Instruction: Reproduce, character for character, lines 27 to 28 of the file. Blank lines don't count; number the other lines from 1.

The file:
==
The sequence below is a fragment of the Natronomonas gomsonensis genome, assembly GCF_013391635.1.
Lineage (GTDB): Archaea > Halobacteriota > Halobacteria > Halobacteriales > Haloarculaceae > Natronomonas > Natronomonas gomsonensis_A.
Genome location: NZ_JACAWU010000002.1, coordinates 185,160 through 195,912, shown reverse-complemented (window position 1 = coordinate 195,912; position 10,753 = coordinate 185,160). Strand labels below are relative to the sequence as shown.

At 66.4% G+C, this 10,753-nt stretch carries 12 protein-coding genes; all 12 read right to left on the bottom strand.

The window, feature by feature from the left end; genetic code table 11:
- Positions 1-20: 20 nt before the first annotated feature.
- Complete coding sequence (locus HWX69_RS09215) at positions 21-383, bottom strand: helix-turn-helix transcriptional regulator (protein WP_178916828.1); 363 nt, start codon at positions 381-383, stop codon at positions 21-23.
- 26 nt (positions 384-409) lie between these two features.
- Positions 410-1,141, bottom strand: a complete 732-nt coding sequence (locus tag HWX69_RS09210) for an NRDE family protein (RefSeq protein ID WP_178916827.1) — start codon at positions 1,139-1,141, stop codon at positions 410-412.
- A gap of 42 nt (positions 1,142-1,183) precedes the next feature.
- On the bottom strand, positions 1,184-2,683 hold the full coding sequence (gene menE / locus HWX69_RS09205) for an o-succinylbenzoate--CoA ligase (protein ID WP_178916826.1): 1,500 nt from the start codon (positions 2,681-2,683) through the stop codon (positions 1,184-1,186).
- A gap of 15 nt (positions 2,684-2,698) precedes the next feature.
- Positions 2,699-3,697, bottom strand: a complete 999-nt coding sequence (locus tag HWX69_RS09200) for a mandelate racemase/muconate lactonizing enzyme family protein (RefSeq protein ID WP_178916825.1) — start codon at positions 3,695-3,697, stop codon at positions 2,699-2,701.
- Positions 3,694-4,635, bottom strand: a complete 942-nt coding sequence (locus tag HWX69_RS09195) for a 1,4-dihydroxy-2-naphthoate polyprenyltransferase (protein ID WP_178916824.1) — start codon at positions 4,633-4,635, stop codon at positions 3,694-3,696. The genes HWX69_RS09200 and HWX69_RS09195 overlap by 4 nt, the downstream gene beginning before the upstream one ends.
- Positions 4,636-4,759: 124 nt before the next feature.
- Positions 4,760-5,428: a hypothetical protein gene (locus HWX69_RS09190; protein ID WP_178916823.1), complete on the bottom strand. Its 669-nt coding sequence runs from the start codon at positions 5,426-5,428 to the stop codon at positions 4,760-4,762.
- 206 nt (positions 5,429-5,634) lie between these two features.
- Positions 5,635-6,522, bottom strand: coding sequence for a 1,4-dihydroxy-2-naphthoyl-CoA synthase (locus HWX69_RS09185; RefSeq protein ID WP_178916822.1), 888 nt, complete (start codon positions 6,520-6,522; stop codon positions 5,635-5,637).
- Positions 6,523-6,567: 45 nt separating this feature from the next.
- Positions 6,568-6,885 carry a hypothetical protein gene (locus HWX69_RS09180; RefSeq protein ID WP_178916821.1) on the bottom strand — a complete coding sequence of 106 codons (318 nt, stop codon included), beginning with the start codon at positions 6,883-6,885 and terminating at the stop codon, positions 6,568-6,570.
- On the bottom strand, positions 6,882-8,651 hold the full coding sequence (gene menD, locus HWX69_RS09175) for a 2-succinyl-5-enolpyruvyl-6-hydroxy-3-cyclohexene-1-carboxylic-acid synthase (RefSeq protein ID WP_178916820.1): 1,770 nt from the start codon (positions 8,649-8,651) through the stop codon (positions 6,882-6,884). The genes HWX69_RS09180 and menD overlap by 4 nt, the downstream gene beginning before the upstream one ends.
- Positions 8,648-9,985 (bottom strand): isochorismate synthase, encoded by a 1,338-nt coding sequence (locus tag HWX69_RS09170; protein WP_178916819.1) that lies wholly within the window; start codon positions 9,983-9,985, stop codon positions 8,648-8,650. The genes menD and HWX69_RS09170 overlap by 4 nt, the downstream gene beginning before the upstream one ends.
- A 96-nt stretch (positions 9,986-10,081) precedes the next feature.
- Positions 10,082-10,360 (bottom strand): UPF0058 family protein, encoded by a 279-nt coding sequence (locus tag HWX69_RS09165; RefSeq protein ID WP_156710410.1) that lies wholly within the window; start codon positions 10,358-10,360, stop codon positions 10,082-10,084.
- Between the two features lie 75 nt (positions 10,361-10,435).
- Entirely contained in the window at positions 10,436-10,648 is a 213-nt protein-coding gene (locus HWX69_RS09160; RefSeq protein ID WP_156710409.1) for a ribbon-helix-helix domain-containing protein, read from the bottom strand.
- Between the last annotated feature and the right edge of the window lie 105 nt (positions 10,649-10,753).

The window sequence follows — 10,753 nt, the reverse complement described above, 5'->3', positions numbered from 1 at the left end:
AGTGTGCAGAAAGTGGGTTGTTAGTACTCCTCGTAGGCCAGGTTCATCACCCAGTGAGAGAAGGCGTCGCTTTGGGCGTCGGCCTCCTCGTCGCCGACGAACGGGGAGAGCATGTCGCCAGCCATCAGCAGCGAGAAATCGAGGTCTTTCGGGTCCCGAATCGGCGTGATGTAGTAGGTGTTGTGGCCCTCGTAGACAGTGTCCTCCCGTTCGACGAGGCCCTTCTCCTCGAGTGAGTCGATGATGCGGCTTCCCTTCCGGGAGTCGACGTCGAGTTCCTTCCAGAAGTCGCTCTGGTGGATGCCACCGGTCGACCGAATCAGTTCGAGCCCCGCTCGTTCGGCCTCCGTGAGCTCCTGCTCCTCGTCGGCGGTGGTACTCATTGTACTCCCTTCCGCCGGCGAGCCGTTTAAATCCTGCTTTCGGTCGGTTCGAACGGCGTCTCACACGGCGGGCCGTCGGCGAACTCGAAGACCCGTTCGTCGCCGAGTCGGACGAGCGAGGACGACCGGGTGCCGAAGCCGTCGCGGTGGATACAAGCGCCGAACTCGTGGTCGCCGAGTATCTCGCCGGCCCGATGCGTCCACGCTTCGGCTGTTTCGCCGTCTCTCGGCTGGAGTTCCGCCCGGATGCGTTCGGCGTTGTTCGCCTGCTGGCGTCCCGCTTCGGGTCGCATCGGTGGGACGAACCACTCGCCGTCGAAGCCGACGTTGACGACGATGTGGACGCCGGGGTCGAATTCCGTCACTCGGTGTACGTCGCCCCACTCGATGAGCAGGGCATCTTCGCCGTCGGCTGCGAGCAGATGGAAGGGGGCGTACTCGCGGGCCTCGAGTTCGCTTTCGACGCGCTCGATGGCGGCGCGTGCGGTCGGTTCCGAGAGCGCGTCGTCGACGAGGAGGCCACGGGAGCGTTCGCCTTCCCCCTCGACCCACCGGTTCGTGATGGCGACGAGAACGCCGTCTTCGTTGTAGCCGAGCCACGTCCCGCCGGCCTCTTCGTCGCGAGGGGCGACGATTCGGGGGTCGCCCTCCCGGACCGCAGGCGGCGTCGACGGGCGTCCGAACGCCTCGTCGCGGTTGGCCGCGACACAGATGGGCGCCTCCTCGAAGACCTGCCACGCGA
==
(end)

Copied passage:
- Between the last annotated feature and the right edge of the window lie 105 nt (positions 10,649-10,753).

The window sequence follows — 10,753 nt, the reverse complement described above, 5'->3', positions numbered from 1 at the left end: